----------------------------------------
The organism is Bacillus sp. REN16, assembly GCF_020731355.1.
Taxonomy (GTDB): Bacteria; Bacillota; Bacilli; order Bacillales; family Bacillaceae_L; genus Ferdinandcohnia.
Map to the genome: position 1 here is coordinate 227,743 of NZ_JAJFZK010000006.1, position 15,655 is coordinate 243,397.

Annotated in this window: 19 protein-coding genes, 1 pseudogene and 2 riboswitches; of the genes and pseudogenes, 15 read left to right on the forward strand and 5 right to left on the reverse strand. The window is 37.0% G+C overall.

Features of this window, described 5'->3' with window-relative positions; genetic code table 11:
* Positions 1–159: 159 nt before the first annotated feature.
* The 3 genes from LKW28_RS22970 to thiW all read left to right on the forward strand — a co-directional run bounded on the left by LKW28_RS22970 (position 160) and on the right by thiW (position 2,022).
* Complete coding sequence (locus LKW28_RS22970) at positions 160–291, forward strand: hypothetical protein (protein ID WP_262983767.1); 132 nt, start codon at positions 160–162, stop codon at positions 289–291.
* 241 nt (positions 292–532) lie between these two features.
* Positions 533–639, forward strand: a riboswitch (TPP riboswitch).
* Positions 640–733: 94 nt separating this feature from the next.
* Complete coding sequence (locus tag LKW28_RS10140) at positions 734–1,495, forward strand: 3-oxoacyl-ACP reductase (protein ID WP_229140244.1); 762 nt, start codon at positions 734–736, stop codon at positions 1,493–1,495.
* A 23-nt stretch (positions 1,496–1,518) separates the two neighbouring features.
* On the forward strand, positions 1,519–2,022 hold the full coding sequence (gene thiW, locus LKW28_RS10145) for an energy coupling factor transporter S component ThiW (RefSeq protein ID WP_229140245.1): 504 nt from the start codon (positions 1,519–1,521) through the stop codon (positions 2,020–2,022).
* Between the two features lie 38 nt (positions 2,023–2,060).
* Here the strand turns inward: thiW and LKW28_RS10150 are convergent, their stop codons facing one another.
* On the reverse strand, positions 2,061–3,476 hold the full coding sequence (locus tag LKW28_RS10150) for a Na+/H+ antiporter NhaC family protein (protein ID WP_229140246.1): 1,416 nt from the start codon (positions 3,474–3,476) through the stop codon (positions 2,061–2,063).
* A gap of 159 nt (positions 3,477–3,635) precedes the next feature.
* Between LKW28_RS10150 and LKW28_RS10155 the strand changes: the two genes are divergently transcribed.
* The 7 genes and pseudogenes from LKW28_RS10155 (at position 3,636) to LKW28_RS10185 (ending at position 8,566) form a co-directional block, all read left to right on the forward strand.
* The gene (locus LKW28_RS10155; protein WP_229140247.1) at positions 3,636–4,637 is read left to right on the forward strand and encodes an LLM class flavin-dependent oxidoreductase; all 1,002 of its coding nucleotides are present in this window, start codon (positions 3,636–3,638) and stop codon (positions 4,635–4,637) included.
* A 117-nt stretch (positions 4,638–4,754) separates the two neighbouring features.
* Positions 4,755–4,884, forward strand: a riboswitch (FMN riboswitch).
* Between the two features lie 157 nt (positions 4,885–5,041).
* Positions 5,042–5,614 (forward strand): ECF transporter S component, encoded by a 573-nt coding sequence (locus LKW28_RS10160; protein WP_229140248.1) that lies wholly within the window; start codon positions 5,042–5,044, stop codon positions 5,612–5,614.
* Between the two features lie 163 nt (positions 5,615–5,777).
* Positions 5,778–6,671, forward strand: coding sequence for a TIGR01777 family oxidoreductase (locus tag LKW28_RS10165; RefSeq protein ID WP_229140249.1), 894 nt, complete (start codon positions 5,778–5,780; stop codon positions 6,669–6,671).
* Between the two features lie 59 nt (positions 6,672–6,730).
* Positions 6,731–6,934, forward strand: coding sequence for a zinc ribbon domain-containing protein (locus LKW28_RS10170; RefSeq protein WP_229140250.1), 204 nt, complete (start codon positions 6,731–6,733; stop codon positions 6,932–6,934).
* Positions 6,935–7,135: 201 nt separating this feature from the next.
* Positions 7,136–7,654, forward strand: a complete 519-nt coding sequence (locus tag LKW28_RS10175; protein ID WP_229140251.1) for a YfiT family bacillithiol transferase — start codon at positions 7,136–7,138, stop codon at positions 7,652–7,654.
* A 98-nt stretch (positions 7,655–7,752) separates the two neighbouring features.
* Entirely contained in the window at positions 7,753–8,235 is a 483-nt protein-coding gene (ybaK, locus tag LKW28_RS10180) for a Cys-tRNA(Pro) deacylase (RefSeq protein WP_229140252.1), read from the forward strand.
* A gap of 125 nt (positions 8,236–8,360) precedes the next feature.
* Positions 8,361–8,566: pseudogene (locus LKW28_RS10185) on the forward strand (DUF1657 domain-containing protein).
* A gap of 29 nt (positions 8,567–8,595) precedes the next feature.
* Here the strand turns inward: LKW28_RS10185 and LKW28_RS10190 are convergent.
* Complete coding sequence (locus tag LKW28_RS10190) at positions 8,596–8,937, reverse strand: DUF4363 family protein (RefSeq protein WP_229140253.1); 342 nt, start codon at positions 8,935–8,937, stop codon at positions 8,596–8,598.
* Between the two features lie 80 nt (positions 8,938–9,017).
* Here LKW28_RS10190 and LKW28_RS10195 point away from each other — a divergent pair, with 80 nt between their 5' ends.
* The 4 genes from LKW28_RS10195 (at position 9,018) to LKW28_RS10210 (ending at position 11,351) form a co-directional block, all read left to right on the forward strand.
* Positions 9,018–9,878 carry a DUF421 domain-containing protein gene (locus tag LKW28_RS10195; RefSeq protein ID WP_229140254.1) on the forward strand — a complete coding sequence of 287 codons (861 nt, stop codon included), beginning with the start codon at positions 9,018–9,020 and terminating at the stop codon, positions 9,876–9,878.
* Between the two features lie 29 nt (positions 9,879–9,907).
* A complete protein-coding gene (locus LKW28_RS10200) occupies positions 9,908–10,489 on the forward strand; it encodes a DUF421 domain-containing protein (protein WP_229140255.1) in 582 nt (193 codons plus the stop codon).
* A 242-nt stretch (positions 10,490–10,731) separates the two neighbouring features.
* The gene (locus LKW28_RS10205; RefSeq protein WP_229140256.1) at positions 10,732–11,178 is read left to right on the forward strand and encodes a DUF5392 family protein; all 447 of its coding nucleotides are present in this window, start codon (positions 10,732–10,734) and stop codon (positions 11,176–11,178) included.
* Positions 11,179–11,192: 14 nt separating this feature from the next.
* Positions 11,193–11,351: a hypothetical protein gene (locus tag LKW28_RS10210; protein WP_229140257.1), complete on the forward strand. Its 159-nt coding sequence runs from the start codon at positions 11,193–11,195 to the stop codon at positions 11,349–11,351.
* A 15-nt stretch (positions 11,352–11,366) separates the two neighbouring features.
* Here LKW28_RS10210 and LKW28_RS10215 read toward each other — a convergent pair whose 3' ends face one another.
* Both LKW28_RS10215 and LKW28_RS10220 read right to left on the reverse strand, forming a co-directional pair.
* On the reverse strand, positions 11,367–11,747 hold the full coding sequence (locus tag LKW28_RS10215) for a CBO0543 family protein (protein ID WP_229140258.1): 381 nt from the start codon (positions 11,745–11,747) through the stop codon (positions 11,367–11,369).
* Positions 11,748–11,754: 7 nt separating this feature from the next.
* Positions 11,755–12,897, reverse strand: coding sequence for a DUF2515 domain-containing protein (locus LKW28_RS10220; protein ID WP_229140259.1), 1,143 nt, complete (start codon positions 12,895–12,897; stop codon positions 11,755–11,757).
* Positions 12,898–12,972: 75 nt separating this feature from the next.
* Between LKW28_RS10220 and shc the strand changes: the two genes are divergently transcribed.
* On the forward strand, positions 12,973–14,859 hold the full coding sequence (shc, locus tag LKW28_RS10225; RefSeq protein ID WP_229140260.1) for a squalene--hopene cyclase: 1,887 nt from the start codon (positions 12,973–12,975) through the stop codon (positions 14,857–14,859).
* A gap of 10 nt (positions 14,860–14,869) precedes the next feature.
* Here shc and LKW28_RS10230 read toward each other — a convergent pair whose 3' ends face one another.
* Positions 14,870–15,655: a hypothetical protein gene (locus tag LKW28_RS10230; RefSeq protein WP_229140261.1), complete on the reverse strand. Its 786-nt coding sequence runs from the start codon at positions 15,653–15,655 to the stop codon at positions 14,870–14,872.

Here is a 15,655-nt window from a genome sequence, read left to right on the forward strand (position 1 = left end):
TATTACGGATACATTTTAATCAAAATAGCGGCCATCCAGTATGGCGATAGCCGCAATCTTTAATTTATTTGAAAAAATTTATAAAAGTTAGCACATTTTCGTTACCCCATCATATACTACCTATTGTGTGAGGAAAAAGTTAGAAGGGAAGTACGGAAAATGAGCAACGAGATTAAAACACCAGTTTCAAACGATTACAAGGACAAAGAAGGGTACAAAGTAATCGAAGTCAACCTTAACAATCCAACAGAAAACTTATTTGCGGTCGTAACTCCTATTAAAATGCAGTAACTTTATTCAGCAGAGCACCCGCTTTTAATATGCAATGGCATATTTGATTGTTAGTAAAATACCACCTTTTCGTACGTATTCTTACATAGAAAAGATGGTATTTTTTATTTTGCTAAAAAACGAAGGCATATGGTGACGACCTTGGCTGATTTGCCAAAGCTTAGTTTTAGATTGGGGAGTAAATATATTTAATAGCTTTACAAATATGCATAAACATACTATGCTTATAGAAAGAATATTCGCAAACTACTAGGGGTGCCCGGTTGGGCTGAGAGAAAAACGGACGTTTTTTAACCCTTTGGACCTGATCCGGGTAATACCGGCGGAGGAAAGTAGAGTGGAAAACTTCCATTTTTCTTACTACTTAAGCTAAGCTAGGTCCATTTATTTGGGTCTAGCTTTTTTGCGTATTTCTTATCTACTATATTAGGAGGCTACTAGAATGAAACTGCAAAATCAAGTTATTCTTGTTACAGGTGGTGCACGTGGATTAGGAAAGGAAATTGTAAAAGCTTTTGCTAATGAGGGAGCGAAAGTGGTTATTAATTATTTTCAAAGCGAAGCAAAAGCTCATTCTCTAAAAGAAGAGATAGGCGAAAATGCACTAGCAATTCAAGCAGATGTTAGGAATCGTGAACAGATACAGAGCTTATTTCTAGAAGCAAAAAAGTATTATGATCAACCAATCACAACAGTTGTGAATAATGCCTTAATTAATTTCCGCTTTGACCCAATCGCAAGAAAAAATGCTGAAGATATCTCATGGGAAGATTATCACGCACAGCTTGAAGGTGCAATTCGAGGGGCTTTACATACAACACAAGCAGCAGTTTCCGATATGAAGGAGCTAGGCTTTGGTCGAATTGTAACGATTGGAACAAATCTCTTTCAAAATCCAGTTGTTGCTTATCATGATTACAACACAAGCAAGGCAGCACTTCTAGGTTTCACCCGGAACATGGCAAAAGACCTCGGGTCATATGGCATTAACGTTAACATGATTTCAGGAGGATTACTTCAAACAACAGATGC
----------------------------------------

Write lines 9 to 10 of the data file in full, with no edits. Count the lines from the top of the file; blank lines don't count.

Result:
* 241 nt (positions 292–532) lie between these two features.
* Positions 533–639, forward strand: a riboswitch (TPP riboswitch).